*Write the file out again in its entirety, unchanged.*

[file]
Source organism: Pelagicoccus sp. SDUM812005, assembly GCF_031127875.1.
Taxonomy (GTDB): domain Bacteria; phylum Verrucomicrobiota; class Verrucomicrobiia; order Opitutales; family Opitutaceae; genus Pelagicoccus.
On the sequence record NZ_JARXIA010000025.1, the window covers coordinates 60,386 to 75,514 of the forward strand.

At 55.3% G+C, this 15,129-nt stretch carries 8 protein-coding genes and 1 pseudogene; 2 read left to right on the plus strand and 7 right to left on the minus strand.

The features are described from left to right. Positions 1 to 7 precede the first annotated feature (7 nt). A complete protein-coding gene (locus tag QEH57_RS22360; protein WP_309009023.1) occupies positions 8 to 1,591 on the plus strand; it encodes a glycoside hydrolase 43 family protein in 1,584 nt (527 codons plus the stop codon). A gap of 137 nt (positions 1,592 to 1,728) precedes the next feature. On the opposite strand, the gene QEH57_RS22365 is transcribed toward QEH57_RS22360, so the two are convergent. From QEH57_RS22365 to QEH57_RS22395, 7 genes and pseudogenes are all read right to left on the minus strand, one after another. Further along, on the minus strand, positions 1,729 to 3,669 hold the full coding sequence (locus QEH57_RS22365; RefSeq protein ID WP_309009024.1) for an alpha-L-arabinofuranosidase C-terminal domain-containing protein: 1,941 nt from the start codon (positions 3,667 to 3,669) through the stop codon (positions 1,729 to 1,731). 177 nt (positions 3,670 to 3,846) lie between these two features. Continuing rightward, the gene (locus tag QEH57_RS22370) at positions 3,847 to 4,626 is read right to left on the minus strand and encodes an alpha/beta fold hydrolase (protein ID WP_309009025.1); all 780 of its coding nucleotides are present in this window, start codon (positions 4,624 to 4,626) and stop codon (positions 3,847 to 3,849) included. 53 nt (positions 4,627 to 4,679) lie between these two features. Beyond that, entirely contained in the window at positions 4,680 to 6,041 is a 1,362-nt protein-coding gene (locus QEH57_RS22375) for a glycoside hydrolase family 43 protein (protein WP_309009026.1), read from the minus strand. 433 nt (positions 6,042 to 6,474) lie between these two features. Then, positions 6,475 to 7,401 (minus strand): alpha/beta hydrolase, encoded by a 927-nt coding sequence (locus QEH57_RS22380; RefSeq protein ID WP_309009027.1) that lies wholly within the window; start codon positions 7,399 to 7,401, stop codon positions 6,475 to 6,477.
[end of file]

Source organism: Pelagicoccus sp. SDUM812005, assembly GCF_031127875.1.
Taxonomy (GTDB): domain Bacteria; phylum Verrucomicrobiota; class Verrucomicrobiia; order Opitutales; family Opitutaceae; genus Pelagicoccus.
On the sequence record NZ_JARXIA010000025.1, the window covers coordinates 60,386 to 75,514 of the forward strand.

At 55.3% G+C, this 15,129-nt stretch carries 8 protein-coding genes and 1 pseudogene; 2 read left to right on the plus strand and 7 right to left on the minus strand.

The features are described from left to right. Positions 1 to 7 precede the first annotated feature (7 nt). A complete protein-coding gene (locus tag QEH57_RS22360; protein WP_309009023.1) occupies positions 8 to 1,591 on the plus strand; it encodes a glycoside hydrolase 43 family protein in 1,584 nt (527 codons plus the stop codon). A gap of 137 nt (positions 1,592 to 1,728) precedes the next feature. On the opposite strand, the gene QEH57_RS22365 is transcribed toward QEH57_RS22360, so the two are convergent. From QEH57_RS22365 to QEH57_RS22395, 7 genes and pseudogenes are all read right to left on the minus strand, one after another. Further along, on the minus strand, positions 1,729 to 3,669 hold the full coding sequence (locus QEH57_RS22365; RefSeq protein ID WP_309009024.1) for an alpha-L-arabinofuranosidase C-terminal domain-containing protein: 1,941 nt from the start codon (positions 3,667 to 3,669) through the stop codon (positions 1,729 to 1,731). 177 nt (positions 3,670 to 3,846) lie between these two features. Continuing rightward, the gene (locus tag QEH57_RS22370) at positions 3,847 to 4,626 is read right to left on the minus strand and encodes an alpha/beta fold hydrolase (protein ID WP_309009025.1); all 780 of its coding nucleotides are present in this window, start codon (positions 4,624 to 4,626) and stop codon (positions 3,847 to 3,849) included. 53 nt (positions 4,627 to 4,679) lie between these two features. Beyond that, entirely contained in the window at positions 4,680 to 6,041 is a 1,362-nt protein-coding gene (locus QEH57_RS22375) for a glycoside hydrolase family 43 protein (protein WP_309009026.1), read from the minus strand. 433 nt (positions 6,042 to 6,474) lie between these two features. Then, positions 6,475 to 7,401 (minus strand): alpha/beta hydrolase, encoded by a 927-nt coding sequence (locus QEH57_RS22380; RefSeq protein ID WP_309009027.1) that lies wholly within the window; start codon positions 7,399 to 7,401, stop codon positions 6,475 to 6,477.